Naturally, New Orleanians have made them their own, filling these Czech/Slovak pastries with everything from traditional fruit fillings to boudin, smoked sausage, and much more.

Kolaches can now be found almost anywhere donuts can. Here are a few spots known for their local versions:

Shipley Do-Nuts

2561 Metairie Rd., Metairie

(504) 264-7351, shipleydonuts.com

District Donuts Sliders Brew

Multiple Locations, districtdonuts.com


Central and Eastern European food traditions have strong Jewish roots. It's no surprise that when New Orleanians crave certain comfort foods, they gravitate towards Jewish delis, where they can find the likes of corned beef and pastrami, beef tongue, chopped liver, knish, and matzo ball soup.

Stein's Market and Deli

2207 Magazine St., (504) 527-0771, steinsdeli.com

Stein's Market & Deli [Morgan Spizale]

Stein's Market and Deli, opened in 2007 by Dan Stein, is a familiar spot for many New Orleanians, and that's clear from its often-full tables and people cheerfully waiting for orders. You can grab some to-go items if you don't have time to soak up the atmosphere and read their lively walls, including a dozen or two Davidovich bagels from New York City, on which they serve their breakfast sandwiches.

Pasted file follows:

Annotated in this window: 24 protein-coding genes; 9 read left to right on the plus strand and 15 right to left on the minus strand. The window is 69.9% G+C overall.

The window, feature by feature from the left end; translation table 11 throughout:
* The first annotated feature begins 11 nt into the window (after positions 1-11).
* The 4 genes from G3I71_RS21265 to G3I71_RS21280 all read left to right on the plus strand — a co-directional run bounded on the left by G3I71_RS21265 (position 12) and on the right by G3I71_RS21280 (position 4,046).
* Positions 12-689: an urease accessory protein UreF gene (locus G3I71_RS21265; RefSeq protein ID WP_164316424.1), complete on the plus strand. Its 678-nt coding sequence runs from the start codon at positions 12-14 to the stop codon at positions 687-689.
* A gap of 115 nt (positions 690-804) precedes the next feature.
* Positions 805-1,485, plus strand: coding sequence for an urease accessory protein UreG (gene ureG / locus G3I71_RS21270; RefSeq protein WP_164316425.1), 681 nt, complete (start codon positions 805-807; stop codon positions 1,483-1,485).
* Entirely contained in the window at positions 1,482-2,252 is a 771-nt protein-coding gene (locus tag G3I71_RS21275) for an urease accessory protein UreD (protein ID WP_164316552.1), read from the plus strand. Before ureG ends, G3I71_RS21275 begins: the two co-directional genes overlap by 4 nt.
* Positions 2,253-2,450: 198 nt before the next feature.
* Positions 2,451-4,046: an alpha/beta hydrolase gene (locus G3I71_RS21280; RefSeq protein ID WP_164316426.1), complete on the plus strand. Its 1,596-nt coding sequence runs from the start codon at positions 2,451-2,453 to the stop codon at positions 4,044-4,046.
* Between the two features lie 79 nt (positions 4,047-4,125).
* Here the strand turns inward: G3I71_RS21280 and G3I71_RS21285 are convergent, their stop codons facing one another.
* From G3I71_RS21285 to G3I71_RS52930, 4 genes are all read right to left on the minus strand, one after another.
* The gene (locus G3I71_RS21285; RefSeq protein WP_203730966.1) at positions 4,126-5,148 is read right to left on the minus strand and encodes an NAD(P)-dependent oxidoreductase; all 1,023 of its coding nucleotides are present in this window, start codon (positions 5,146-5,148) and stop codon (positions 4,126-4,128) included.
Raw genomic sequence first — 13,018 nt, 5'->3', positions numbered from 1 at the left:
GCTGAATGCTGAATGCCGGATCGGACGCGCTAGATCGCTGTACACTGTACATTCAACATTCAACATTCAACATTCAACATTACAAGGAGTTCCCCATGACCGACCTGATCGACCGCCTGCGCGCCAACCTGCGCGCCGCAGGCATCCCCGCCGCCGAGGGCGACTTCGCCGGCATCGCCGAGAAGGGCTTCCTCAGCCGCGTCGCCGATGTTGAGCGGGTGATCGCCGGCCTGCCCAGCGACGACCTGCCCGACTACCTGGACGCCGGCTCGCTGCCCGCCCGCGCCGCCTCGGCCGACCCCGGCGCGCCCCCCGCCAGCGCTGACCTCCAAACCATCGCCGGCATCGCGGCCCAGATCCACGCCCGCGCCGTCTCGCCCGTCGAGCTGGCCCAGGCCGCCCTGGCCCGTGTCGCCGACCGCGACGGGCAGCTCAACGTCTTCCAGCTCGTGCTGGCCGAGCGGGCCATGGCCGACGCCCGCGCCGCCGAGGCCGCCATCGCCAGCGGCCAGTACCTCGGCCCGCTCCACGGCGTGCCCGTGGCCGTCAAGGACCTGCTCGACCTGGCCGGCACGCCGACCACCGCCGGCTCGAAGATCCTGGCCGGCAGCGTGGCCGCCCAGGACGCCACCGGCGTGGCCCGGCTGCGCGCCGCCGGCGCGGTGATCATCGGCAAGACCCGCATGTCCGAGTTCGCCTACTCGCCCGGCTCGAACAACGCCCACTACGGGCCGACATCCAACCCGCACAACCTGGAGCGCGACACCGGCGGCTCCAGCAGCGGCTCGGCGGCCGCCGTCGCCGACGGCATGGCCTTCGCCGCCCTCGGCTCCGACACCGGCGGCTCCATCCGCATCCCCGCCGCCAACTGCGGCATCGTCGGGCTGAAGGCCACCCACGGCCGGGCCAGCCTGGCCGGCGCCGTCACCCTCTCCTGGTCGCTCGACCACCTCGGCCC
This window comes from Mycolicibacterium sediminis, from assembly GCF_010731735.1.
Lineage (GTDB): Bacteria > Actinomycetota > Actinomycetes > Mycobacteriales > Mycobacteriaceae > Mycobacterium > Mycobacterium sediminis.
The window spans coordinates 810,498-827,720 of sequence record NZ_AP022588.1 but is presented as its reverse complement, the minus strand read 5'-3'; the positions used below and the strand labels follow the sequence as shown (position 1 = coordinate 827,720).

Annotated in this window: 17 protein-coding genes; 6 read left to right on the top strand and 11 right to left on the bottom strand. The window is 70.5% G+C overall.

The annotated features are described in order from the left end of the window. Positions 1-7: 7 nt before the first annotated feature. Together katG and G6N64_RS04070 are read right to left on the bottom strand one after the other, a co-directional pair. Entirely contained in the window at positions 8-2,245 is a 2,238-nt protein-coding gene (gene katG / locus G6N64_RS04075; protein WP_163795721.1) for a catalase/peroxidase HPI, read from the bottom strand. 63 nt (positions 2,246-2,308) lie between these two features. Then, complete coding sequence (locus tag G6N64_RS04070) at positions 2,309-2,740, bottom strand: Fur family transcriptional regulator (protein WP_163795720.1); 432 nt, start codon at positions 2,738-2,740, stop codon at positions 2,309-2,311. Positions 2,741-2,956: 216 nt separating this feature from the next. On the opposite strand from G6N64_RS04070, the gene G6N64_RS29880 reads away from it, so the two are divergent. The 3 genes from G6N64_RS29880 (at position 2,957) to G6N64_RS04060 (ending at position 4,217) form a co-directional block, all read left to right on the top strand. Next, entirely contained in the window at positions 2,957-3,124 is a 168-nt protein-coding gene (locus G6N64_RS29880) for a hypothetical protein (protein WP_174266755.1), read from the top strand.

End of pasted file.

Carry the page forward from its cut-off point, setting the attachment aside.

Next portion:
Kosher Cajun NY Deli & Grocery

3519 Severn Ave., Metairie, (504) 888-2010, koshercajun.com

[Courtesy of Kosher Cajun NY Deli & Grocery's Website]

Kosher Cajun is a grocery store, café, and deli that offers everything from corned beef, pastrami, tongue, salami, and chopped liver to whitefish, knishes, and rugelach. Founded 35 years ago by Joel Brown, it was created to serve a niche market when there were no kosher restaurants in the city. It is now as much a lunch destination for all craving chopped liver, latkes, egg salad, or kosher po-boys as it is a home away from home for the kosher community.


The Green Room Kukhnya (Closed as of May 2024)

Formerly at 1300 Saint Bernard Ave., greenroomnola.com

Green Room owner Matt Ribachonek moved to New Orleans in 1998 for college and began "making and selling pierogies for drinking money." After stints in Minneapolis and Chicago, he returned to NOLA, where his friend opened the Siberia Bar, a perfect spot for serving his cabbage rolls, borscht, and other tasty Slavic-themed treats to late-night customers. In 2019, he moved to a brick and mortar nearby, naming it The Green Room in homage to the space he inhabited at Sibera.

Sadly, The Green Room closed in May 2024.

"Basically, I lived my dream and want to move on," Matt Ribachonek said. "It has been a labor of love, and I feel fulfilled but also exhausted. I just want to say thanks to all the wonderful customers through the years who have given us so much love and support. And I also hope a new Eastern European restaurant opens soon!"

For entrepreneurial types with a taste for Slavic food, the city is your oyster. We look forward to seeing who cooks up cabbage rolls or serves up Ukrainian stew next.